Red Flags Assessment
“The measure of success is not whether you have a tough problem to deal with, but whether it is the same problem you had last year.”
– John Foster Dulles
The human spirit is delicate and resilient at the same time. Sometimes we allow ourselves to get accustomed to circumstances that we don’t like – great or small. Especially if we see others accepting things “the way they are.”
It’s easy to get caught up in the day to day. You don’t realize you are off track until you’re faced with the truth by a simple question like, “How long have you had that problem?” or “How much cash do you have left on hand?”
As successful leaders, we all think we can solve that nagging problem or handle the next challenge. We just need time, or money, or even more time. Asking for help doesn’t even enter our minds because we’re used to being the ones who fixes things for others. When the challenges pile up, suddenly we don’t know which to tackle first – or which fix would make the biggest difference.
One of the hardest parts of creating a business strategy to change or grow is figuring out which issues are very important and which are not as urgent. Often outsiders, like consultants, are good to include in the process because they can provide guidance based on experience with multiple companies and industry best practices.
This idea of how to indicate what issues signal a big problem led us to develop a list of “Red Flags” in managing a business – the issues that are vital enough to warrant serious and, possibly, immediate action.
We have broken the list down into two types of red flags:
Red flags that can stand alone. They are of such importance that the presence of this one indicator requires immediate consideration.
Red flags that compound. These flags are slightly worrying on their own, but indicate a greater problem as they pile up. It’s time for a deeper look if you score two or more of these in a category or a total of more than five.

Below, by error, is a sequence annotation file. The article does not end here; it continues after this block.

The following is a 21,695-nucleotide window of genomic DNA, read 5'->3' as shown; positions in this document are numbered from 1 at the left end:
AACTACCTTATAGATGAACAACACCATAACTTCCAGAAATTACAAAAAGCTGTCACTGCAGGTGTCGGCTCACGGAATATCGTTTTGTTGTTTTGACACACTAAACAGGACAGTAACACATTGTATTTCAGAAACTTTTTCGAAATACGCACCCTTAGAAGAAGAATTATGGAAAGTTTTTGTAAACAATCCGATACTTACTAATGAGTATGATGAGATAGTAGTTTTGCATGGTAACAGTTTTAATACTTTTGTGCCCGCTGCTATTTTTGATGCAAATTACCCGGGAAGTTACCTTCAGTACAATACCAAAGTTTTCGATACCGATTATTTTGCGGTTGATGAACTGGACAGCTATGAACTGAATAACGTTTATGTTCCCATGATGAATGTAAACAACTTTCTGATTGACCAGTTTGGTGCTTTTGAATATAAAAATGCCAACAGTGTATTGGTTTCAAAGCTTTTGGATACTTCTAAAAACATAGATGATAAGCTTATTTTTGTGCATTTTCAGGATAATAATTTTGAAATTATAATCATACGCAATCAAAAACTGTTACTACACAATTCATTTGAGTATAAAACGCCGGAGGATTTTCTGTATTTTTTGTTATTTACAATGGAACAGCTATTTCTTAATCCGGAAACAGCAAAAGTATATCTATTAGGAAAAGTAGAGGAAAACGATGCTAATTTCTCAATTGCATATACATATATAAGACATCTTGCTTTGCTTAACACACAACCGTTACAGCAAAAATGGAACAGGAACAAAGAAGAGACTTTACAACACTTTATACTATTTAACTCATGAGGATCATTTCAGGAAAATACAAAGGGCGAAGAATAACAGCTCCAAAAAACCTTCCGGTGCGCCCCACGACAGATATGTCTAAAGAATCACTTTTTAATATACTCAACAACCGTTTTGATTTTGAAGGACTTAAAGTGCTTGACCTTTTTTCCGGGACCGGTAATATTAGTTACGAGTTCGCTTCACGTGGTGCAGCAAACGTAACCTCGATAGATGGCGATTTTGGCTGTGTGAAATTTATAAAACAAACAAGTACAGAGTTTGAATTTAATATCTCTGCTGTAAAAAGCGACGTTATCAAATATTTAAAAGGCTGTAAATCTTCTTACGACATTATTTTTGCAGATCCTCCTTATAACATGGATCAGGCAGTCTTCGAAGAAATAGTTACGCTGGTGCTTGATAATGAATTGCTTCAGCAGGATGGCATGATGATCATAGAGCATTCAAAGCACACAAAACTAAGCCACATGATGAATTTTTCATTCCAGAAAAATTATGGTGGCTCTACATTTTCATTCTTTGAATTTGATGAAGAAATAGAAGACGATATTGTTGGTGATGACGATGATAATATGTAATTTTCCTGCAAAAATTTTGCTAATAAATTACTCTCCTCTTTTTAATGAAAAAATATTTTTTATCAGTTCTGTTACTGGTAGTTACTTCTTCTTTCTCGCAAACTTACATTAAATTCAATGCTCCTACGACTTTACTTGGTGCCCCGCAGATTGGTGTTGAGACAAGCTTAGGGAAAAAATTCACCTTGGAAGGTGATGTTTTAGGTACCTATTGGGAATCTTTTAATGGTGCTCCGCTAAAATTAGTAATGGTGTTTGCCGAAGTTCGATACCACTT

Based on our experience we have developed a list of red flags. Click here to complete the assessment. By completing this simple exercise, you will now have a document of the areas of your business that you find most troubling. Armed with this information, you can start a conversation with your management team or outside advisors about the issues that you find troubling. A good next step would be to develop a strategy to improve that area.
First, figure out how to prioritize the issues based on impact on the business in dollars and time to realize results. For example, if you’re having an issue with poor performance on quality or incorrect shipments, what EBITDA increase and revenue growth could be realized by correcting it? If you’re constantly fielding customer complaints and sending out replacement parts, what is the cost of customer service and overnight shipping? If quality improved, would those decrease? What business aren’t you winning because of quality issues? Can you quantify that impact? How quickly can I expect to realize financial impact – is it a quick fix or a longer term gain?
Prioritizing is made easier by having a common measure based on facts. And the most important facts in business are money and time.
Once you have a better idea of the impact of improvements, think about how they might be connected. Is quality affected by a lack of training? If so, think about tackling those initiatives together with a phased approach.
The red flags checklist was compiled from our personal experience – 17 years of helping middle market business owners unlock the potential in their business and improve performance.
If you have any to add or wish to discuss them further, we welcome your comments at email@example.com.